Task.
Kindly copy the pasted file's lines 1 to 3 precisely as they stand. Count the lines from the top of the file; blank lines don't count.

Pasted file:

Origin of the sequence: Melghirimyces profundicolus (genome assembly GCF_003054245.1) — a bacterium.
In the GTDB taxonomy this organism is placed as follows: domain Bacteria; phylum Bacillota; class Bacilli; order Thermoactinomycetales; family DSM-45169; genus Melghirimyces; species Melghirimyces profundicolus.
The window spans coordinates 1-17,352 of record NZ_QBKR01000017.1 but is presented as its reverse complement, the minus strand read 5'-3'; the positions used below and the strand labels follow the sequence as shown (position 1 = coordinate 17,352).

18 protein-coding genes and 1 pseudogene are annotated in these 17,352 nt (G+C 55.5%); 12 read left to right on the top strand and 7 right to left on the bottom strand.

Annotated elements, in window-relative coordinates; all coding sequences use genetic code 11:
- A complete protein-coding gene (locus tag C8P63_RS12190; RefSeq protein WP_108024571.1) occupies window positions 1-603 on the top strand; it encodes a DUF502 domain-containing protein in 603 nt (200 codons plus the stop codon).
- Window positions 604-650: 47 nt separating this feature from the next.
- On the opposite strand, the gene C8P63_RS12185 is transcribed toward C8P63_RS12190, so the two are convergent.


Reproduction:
Origin of the sequence: Melghirimyces profundicolus (genome assembly GCF_003054245.1) — a bacterium.
In the GTDB taxonomy this organism is placed as follows: domain Bacteria; phylum Bacillota; class Bacilli; order Thermoactinomycetales; family DSM-45169; genus Melghirimyces; species Melghirimyces profundicolus.
The window spans coordinates 1-17,352 of record NZ_QBKR01000017.1 but is presented as its reverse complement, the minus strand read 5'-3'; the positions used below and the strand labels follow the sequence as shown (position 1 = coordinate 17,352).